Blacks avoided looking whites in the eyes; and black males and youths knew not to look, even indirectly, at white women or to touch them accidentally. Blacks were expected to stare at the ground when addressing whites of both sexes. Black customers usually were not served first in stores when white customers were present. They usually were not allowed to try on clothing in white businesses, as it was commonly believed that white customers would not purchase clothes that black customers had tried on. Black shoppers almost always were expected to wait patiently for white clerks to address them before speaking. Adult African Americans were seldom afforded titles of respect by whites, such as the terms "Mister," "Mrs.," or "Miss." They were instead referred to by their first names or by the words "boy," "girl," "auntie," "uncle," and, frequently, "nigger."

As I read this I thought of how I'd feel if I were a black woman during these times. No protection from police officers and laws. I also thought about if my little daughter were growing up during these times and that hurt me more. To think if innocent children being treated like they were trash straight from birth.

Jimcrowhistory.org continues:

The great African-American writer Richard Wright vividly remembered his first understanding of what it meant to be black in a white world. It happened in Arkansas when he was just a small boy. One day he and his friends got into a rock-throwing fight with some little white boys who lived across the tracks in the nice part of town. The black kids threw cinders from the rail tracks, and the white boys threw cinders, too, but also broken milk bottles. One bottle hit Wright in the head. He was stunned because it seemed that the boys on his side knew not to throw bottles because that would be unfair and might seriously hurt the little white boys. The white boys did not seem to care. Wright had to be rushed to the doctor for stitches. But, the greatest shock came to him that evening when he ran down the road to meet his mama, who was returning home after working all day in "the white folks' kitchen." He knew she would understand. He knew that she would tell him what to do next.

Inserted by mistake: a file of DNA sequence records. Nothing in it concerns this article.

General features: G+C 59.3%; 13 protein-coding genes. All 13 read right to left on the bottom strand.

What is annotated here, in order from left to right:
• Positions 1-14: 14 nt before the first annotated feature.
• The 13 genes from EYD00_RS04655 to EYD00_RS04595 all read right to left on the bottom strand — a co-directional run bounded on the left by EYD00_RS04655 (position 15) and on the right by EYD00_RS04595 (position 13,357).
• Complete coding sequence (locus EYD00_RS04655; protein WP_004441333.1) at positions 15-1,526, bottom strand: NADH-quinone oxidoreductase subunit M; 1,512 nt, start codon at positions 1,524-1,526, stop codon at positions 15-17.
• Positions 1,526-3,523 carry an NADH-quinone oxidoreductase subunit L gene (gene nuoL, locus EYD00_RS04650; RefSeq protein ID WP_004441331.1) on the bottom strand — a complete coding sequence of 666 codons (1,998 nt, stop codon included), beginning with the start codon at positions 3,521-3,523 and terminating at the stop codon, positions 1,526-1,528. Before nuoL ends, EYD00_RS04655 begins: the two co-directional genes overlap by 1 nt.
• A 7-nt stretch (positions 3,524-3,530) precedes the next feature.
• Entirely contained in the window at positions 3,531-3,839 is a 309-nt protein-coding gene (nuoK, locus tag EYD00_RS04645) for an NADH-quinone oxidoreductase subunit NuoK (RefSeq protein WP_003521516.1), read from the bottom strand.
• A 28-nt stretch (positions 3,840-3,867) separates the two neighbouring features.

"I grabbed her hand and babbled out the whole story. She examined my wound, then slapped me. 'How come yuh didn't hide?' she asked me. 'How come you always fightin'?' I was outraged, and bawled. Between sobs, I told her that I didn't have any trees or hedges to hide behind. There wasn't a thing I could have used as a trench. And you couldn't throw very far when you was hiding behind the brick pillars of a house. She grabbed a barrel stave, dragged me home, stripped me naked, and beat me till I had a fever of one hundred and two. She would smack my rump with the stave, and, while the skin was still smarting, imparted to me gems of Jim Crow wisdom. I was never to throw cinders any more. I was never to fight any more wars. I was never, never, under any conditions, to fight white folks again. And they were absolutely right in clouting me with the broken milk bottle. Didn't I know she was working hard every day in the hot kitchens of the white folks to make money to take care of me? When was I ever going to learn to be a good boy? She couldn't be bothered with my fights. She finished by telling me that I ought to be thankful to God as long as I lived that they didn't kill me."

These videos give a few more personal insights:

We Wear the Mask
We wear the mask that grins and lies,
It hides our cheeks and shades our eyes--
This debt we pay to human guile;
With torn and bleeding hearts we smile,
And mouth with myriad subtleties.

Why should the world be overwise
In counting all our tears and sighs?
Nay, let them only see us while
We wear the mask.

We smile, but, O great Christ, our cries
To Thee from tortured souls arise.
We sing, but oh the clay is vile
Beneath our feet, and long the mile;
But let the world dream other wise,
We wear the mask.

--Paul Laurence Dunbar (1895)

To learn more visit jimcrowhistory.org.

All photos taken from www.loc.gov.